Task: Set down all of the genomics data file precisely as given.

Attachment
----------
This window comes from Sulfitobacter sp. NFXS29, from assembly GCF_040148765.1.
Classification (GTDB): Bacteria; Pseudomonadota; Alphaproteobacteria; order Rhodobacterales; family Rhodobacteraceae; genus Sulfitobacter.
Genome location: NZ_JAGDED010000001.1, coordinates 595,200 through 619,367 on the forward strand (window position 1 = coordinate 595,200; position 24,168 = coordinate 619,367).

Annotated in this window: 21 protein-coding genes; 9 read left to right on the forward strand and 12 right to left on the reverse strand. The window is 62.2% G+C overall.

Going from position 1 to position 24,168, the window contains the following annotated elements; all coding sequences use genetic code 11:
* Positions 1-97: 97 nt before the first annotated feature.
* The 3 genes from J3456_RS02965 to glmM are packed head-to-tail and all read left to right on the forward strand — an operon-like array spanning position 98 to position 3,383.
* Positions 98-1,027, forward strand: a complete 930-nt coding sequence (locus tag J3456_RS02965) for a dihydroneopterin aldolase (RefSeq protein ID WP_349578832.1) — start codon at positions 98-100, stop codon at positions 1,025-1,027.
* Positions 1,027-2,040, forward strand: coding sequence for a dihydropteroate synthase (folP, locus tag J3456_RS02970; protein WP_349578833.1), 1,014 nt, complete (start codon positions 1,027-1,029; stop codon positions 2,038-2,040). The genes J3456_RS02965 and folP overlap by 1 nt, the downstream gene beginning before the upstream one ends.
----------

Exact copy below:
This window comes from Sulfitobacter sp. NFXS29, from assembly GCF_040148765.1.
Classification (GTDB): Bacteria; Pseudomonadota; Alphaproteobacteria; order Rhodobacterales; family Rhodobacteraceae; genus Sulfitobacter.
Genome location: NZ_JAGDED010000001.1, coordinates 595,200 through 619,367 on the forward strand (window position 1 = coordinate 595,200; position 24,168 = coordinate 619,367).

Annotated in this window: 21 protein-coding genes; 9 read left to right on the forward strand and 12 right to left on the reverse strand. The window is 62.2% G+C overall.

Going from position 1 to position 24,168, the window contains the following annotated elements; all coding sequences use genetic code 11:
* Positions 1-97: 97 nt before the first annotated feature.
* The 3 genes from J3456_RS02965 to glmM are packed head-to-tail and all read left to right on the forward strand — an operon-like array spanning position 98 to position 3,383.
* Positions 98-1,027, forward strand: a complete 930-nt coding sequence (locus tag J3456_RS02965) for a dihydroneopterin aldolase (RefSeq protein ID WP_349578832.1) — start codon at positions 98-100, stop codon at positions 1,025-1,027.
* Positions 1,027-2,040, forward strand: coding sequence for a dihydropteroate synthase (folP, locus tag J3456_RS02970; protein WP_349578833.1), 1,014 nt, complete (start codon positions 1,027-1,029; stop codon positions 2,038-2,040). The genes J3456_RS02965 and folP overlap by 1 nt, the downstream gene beginning before the upstream one ends.